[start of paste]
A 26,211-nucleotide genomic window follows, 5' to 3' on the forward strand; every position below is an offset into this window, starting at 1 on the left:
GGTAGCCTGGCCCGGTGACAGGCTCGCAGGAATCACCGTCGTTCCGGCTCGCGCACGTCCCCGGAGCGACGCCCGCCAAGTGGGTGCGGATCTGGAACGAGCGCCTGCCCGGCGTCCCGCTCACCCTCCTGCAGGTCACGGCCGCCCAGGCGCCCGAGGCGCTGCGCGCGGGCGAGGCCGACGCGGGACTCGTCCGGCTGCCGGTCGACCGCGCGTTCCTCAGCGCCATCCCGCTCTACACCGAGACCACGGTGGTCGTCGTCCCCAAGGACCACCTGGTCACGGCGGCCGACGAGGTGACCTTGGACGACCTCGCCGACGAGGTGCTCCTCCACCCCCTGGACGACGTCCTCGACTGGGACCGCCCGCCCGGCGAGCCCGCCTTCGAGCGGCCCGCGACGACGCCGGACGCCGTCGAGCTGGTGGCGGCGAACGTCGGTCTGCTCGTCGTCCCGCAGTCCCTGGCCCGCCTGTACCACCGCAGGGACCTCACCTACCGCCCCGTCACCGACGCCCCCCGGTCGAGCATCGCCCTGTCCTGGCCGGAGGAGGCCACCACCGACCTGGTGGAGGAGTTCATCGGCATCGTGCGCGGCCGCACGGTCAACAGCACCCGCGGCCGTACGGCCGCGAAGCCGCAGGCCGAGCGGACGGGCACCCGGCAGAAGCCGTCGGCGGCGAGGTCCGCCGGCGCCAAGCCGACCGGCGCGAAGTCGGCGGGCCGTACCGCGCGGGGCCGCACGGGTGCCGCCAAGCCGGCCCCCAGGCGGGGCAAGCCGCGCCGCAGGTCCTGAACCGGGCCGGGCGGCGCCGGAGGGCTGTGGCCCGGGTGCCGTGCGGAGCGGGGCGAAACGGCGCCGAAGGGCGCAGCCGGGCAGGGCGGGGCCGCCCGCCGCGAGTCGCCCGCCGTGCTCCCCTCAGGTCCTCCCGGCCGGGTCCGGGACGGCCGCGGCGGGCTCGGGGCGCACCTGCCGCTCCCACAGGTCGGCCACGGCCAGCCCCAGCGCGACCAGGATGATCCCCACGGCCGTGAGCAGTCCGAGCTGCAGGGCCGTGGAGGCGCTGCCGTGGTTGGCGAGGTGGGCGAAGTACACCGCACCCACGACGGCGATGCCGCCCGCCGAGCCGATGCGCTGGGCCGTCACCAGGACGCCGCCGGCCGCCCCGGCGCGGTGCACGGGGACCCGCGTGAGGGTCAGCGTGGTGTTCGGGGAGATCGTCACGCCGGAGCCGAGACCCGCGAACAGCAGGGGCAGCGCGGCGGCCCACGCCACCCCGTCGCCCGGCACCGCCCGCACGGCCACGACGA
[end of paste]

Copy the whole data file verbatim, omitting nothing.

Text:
A 26,211-nucleotide genomic window follows, 5' to 3' on the forward strand; every position below is an offset into this window, starting at 1 on the left:
GGTAGCCTGGCCCGGTGACAGGCTCGCAGGAATCACCGTCGTTCCGGCTCGCGCACGTCCCCGGAGCGACGCCCGCCAAGTGGGTGCGGATCTGGAACGAGCGCCTGCCCGGCGTCCCGCTCACCCTCCTGCAGGTCACGGCCGCCCAGGCGCCCGAGGCGCTGCGCGCGGGCGAGGCCGACGCGGGACTCGTCCGGCTGCCGGTCGACCGCGCGTTCCTCAGCGCCATCCCGCTCTACACCGAGACCACGGTGGTCGTCGTCCCCAAGGACCACCTGGTCACGGCGGCCGACGAGGTGACCTTGGACGACCTCGCCGACGAGGTGCTCCTCCACCCCCTGGACGACGTCCTCGACTGGGACCGCCCGCCCGGCGAGCCCGCCTTCGAGCGGCCCGCGACGACGCCGGACGCCGTCGAGCTGGTGGCGGCGAACGTCGGTCTGCTCGTCGTCCCGCAGTCCCTGGCCCGCCTGTACCACCGCAGGGACCTCACCTACCGCCCCGTCACCGACGCCCCCCGGTCGAGCATCGCCCTGTCCTGGCCGGAGGAGGCCACCACCGACCTGGTGGAGGAGTTCATCGGCATCGTGCGCGGCCGCACGGTCAACAGCACCCGCGGCCGTACGGCCGCGAAGCCGCAGGCCGAGCGGACGGGCACCCGGCAGAAGCCGTCGGCGGCGAGGTCCGCCGGCGCCAAGCCGACCGGCGCGAAGTCGGCGGGCCGTACCGCGCGGGGCCGCACGGGTGCCGCCAAGCCGGCCCCCAGGCGGGGCAAGCCGCGCCGCAGGTCCTGAACCGGGCCGGGCGGCGCCGGAGGGCTGTGGCCCGGGTGCCGTGCGGAGCGGGGCGAAACGGCGCCGAAGGGCGCAGCCGGGCAGGGCGGGGCCGCCCGCCGCGAGTCGCCCGCCGTGCTCCCCTCAGGTCCTCCCGGCCGGGTCCGGGACGGCCGCGGCGGGCTCGGGGCGCACCTGCCGCTCCCACAGGTCGGCCACGGCCAGCCCCAGCGCGACCAGGATGATCCCCACGGCCGTGAGCAGTCCGAGCTGCAGGGCCGTGGAGGCGCTGCCGTGGTTGGCGAGGTGGGCGAAGTACACCGCACCCACGACGGCGATGCCGCCCGCCGAGCCGATGCGCTGGGCCGTCACCAGGACGCCGCCGGCCGCCCCGGCGCGGTGCACGGGGACCCGCGTGAGGGTCAGCGTGGTGTTCGGGGAGATCGTCACGCCGGAGCCGAGACCCGCGAACAGCAGGGGCAGCGCGGCGGCCCACGCCACCCCGTCGCCCGGCACCGCCCGCACGGCCACGACGA